Siena Cooking Lessons
ABOVE: Students work as a team to
prepare a seafood dinner. Left to right: Thomas (Switzerland), Lucie (Canada),
A vegetarian feast
At my first class, I joined a small group of students who had
been cooking together for a week. Serena, the chef, had asked what they wanted
to cook, and the group had agreed on a vegetarian dinner.
I was put to work slicing leeks for a torta salata ai porri,
or vegetable tart. Later, I made pastry (paté brisé) for the tart's
crust under Serena's watchful eye, using my fingers to blend the flour and
butter. I also peeled potatoes, took my turn at making crépes for crespelle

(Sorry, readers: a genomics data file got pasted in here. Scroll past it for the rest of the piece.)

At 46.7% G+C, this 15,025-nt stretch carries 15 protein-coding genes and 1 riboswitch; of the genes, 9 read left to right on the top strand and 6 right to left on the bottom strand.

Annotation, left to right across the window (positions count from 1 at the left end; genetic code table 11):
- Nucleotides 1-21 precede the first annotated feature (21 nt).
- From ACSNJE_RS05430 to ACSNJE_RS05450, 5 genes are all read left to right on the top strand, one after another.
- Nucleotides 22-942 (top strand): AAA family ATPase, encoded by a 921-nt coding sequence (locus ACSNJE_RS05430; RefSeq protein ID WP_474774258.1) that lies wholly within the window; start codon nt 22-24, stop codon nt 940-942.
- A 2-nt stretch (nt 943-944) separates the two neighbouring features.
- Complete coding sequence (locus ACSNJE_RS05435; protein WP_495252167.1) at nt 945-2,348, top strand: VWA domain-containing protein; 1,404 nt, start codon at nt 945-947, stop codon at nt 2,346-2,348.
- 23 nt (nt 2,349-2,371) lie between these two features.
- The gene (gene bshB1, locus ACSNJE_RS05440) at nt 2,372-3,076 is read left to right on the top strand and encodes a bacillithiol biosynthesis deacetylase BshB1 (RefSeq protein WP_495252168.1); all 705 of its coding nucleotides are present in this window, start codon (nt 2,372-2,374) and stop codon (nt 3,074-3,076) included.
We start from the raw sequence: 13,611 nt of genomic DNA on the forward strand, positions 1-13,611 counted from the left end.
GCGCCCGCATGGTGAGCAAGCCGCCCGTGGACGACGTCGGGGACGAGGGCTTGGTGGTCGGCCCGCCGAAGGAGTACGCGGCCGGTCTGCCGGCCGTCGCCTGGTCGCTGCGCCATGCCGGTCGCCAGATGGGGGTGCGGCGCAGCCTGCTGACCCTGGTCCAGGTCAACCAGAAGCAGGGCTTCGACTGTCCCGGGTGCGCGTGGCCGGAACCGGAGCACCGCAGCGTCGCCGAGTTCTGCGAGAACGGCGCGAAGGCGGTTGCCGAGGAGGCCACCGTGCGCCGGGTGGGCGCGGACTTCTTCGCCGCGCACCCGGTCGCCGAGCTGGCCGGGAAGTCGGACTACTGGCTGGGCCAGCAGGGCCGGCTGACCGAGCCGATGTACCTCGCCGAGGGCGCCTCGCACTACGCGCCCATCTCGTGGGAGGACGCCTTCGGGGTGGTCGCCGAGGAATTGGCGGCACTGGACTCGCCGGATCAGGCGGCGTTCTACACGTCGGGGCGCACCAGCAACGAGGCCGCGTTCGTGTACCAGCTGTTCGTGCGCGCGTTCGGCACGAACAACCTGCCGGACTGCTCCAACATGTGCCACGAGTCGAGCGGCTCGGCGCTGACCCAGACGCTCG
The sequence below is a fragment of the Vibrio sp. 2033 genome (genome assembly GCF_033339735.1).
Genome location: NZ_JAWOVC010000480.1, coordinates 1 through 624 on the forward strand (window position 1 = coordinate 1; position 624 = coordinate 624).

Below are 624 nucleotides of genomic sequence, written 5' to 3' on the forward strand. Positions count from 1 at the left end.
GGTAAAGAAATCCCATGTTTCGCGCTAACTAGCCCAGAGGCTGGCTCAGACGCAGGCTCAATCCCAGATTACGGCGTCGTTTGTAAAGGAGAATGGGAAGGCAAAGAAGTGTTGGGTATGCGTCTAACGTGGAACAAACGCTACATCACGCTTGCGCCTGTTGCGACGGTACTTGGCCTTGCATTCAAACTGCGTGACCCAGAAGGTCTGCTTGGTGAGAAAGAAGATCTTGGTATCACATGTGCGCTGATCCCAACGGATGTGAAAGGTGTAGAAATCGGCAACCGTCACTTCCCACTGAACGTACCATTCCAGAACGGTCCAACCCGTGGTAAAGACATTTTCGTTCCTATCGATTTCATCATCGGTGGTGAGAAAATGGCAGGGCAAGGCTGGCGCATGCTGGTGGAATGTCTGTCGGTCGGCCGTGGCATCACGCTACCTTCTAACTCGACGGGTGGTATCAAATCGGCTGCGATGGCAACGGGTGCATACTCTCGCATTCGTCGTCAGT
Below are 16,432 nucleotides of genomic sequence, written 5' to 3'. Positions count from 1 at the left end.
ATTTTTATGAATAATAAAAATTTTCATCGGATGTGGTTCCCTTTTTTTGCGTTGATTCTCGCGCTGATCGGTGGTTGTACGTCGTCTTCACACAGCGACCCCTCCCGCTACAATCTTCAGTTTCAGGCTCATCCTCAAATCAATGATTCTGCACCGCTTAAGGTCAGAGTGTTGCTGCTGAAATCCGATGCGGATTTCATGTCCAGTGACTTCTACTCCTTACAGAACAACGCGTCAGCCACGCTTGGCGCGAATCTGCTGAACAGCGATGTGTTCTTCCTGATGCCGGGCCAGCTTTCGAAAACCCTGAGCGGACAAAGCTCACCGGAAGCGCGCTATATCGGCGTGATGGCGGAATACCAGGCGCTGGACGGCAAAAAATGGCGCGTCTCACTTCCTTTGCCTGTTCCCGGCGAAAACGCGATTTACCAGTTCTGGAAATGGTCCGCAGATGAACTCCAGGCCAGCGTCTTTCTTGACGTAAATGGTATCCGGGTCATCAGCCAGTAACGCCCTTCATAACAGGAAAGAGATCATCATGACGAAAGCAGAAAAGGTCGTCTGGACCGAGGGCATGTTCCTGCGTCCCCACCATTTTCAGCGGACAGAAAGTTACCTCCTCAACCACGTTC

alle erbette e provolone (crépes Florentine) helped with a salsa ai
peperoni (pepper sauce), and learned to make gnocchi by rolling
potato-and-flour dough into snakelike cylinders, chopping the strips into
shorter pieces, and shaping the gnocchi with a grooved board.
The class was a great team-building exercise: Whenever there was
a chore to be done, a fellow pupil would step in to help. I found myself hauling
dirty pots to the sink, tidying countertops, fetching ingredients, and helping
to set the table in the dining room.
At the end of the evening, we dined together family-style,
drinking Tuscan wines while enjoying a meal that might easily have cost $50 or
more per person in the U.S. The pièce de resistance was a warm torta
Elisa al cioccolato (chocolate cake) that had baked during dinner.
2: A seafood banquet